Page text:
Tag Archives: thirst for knowledge

In Praise of Tour Guides: World Tourism Day 2011

(As today is the UN’s World Tourism Day, I thought I’d repost this old entry…)

As I may have mentioned here in the past, I’m an information junkie. However, I’m an information junkie cursed with a terrible Swiss Cheese of a memory, possibly caused by an old gypsy woman, and therefore I’m a fan of tour guides.

(The Glass Floor in the CN Tower can hold the weight of 14 hippos.)

We spent a lot of time on tour buses this week, mainly because a ticket lasts for something like five days and thus it’s easy transport around an unfamiliar city. The great thing about this is that it also comes with a commentary and, as I’m the sort of guy who sits and listens to DVD commentary tracks, that’s a selling point.

(The horses in the Royal Canadian Mounted Police are classed as officers, and get badge numbers and official funerals.)

I enjoyed the Toronto tour guides a lot (ShopDineTour Toronto, for a free plug), not least because they pull off the sort of trick that I just can’t – they know what they’re talking about, they can remember it, and they can communicate it in an entertaining way. This is the sort of thing I struggle with – my brain has a communication and information retention firewall installed, and so when the guide on the way to Niagara Falls is reciting the history of Toronto AND making it interesting, I’m in awe. He just seemed to know vast amounts about John Graves Simcoe, the guy who founded Toronto, and yeah, sure, he’s making a living from reciting this stuff but it’s something I could never do. I’d get the script all tangled up in my brain, and then knock myself out on a low-hanging branch.

(Casa Loma, a mansion/castle just outside of downtown Toronto, was used as the filming location for Charles Xavier’s School for Gifted Youngsters in the first two X-Men movies… but not the third.)

That said, I also want to give a shout-out to guides from other cities – some the people who first got my respect as guides were the US National Park rangers on Alcatraz Island, who not only knew all about the old prison there but also the oysters and fish that live around the island. It’s a cool, outdoorsy job, but it’s also got a sense of the geek spirit, in the most postive way – the idea that this stuff is cool, it’s good to be enthusiastic about it, and there’s nothing wrong with communicating that enthusiasm to the people who pay to do the tour. It’s fun.

(Yonge Street is the longest street in the world, stretching 1896 miles out of Toronto. Many dispute its claim to this, however, but I don’t care.)

And don’t forget the drivers – heck, my main regret from Niagara Falls was that they didn’t give the driver a mic as well, because he was as clued up as the guide and had a fun double-act thing going on. We were near enough the front to hear this, but it was gold. The personalities made a pretty long journey that much more entertaining.

(The city was originally named York, but when New York got too big, the Canadians renamed it Toronto so there wouldn’t be comparisons.)

But for courtesy, friendliness and entertainment value, we probably have to give the award to the guide we saw a few times throughout the week, who recognised us and said hi, bothered to tell us when the bus times were so we didn’t end up inadvertantly stranded, and, while we guessed he was a bit geeky from his first MacGyver reference, the fact that he admitted to being a comic collector in front of a bus full of people gave him geek kudos. AND he had his Toronto knowledge. You can’t ask for more than that.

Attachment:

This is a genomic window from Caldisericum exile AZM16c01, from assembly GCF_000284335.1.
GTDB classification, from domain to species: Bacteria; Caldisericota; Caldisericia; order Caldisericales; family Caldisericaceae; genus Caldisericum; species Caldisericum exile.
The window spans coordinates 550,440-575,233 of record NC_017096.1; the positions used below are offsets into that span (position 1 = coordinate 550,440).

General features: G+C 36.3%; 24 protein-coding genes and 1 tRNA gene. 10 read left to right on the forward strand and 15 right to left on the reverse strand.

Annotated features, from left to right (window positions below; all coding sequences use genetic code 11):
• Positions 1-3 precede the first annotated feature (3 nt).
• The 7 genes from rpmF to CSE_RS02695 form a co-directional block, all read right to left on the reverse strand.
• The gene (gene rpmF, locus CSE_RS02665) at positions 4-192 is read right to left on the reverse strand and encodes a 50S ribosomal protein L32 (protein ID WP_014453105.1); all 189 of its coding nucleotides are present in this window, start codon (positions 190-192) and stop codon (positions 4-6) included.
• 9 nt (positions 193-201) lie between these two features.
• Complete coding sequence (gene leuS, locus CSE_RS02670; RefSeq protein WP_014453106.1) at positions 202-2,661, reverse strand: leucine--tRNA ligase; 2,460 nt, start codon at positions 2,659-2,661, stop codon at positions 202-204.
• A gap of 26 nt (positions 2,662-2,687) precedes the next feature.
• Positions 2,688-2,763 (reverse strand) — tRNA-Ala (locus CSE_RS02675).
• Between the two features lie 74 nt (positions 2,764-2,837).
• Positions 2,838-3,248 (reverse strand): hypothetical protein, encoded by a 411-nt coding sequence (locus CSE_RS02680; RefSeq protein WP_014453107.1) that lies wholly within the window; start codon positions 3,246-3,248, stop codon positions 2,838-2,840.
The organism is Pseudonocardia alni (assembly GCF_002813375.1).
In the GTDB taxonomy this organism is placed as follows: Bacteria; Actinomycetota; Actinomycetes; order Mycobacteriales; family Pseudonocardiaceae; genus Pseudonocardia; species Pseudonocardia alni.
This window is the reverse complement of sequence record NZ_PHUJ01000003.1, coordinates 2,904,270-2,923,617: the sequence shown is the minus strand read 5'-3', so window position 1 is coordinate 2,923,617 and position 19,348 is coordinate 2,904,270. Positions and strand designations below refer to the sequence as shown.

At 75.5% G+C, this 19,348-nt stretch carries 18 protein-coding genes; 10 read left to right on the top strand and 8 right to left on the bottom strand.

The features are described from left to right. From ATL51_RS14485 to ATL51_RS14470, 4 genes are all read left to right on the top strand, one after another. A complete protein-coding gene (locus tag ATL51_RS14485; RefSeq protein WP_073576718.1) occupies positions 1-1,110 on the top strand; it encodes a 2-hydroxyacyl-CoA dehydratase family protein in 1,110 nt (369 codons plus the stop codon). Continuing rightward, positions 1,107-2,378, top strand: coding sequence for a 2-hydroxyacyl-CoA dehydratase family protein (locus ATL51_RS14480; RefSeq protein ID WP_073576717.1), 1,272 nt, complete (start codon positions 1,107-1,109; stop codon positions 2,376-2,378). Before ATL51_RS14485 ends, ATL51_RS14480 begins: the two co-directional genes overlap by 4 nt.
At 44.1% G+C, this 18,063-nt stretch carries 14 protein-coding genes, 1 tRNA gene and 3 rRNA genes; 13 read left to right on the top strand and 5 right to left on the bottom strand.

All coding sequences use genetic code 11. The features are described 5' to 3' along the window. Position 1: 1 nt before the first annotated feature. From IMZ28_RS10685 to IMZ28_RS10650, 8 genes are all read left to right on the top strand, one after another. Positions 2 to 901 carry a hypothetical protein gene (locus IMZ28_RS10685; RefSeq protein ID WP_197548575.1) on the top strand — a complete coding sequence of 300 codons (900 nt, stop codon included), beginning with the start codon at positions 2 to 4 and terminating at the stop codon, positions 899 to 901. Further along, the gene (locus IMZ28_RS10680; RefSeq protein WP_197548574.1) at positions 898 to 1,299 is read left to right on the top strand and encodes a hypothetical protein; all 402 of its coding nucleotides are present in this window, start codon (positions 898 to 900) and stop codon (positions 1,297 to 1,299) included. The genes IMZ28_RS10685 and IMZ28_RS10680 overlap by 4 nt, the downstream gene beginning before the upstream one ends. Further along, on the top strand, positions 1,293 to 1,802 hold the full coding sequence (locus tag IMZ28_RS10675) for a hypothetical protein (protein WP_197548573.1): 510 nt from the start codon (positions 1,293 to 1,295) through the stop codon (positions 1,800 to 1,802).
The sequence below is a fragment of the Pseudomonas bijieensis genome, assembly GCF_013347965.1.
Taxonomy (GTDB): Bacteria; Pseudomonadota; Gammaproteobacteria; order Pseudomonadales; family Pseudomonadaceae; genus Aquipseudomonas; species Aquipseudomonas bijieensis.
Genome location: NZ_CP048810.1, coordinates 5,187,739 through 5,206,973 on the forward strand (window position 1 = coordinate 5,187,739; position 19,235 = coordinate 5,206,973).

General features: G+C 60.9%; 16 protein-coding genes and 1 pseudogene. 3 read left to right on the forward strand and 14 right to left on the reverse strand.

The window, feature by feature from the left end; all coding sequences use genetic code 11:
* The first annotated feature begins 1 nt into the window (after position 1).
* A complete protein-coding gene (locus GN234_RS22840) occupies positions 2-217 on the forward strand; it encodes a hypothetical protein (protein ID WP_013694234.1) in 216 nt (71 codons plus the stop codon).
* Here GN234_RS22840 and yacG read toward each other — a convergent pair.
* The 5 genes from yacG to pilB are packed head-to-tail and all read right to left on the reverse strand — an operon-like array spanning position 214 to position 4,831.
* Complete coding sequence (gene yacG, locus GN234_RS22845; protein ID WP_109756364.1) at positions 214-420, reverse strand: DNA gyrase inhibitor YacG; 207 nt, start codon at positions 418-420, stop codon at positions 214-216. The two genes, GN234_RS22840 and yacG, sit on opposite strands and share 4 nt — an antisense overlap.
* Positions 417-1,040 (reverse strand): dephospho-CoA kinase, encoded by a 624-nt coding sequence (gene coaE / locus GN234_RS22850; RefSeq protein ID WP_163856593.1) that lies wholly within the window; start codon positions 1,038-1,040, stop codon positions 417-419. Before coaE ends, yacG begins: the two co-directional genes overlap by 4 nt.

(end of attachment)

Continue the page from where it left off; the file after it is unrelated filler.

(Toronto is North America’s third largest film and TV filming location, after LA and New York.)

So if you’re ever in Toronto, check out the yellow buses. They’ll even give you a free map!

Library Repost (but check out the #savelibraries Twitter campaign first…)

I wrote this back in April, but thought I’d repost it in the light of the ongoing threat to Britain’s libraries…

"Don’t be afraid to go in your library and read every book."

So said Dwight D. Eisenhower, professional kicker-of-Nazi-butt and 34th POTUS. I’m quoting him because yesterday saw the lauch of America’s National Library Week, something I mainly know about because its patron this year is Neil Gaiman, fantasy novelist and modern comic book legend. This is A Good Thing.

I’m biased, of course, because I’m a reader. One of my very few regrets about learning to drive a few years ago is that I miss out on all the spare reading time presented to me by long bus journies stuck in traffic (that and I’m getting old and so my eroded attention span means that achieving the Fifty Book Challenge this year is looking less likely than it should). Nevertheless, I’m a reader and shall be until I die, probably of blunt force trauma caused by a collapsing To Read Pile taller than me. A lot of that is down to my local library.

See, we used to go there on Fridays after school when I was a kid, working my way through the Thomas the Tank Engine collection, then Asterix and Tintin. The library is also responsible for me getting into Doctor Who; I didn’t watch the TV series so much as read the hardback Target novelisations, I pieced together the history of the show by reading the books out of order and without having any clear idea of how all the different characters fitted together. It helped that I take after my mom, as her side of the family contains most of the readers, and so I guess it’s ironic that my nan always had issues with the monsters and aliens in the sort of geeky shows I watched; it was her genes and Doctor Who books that made me a reader. The library just empowered that.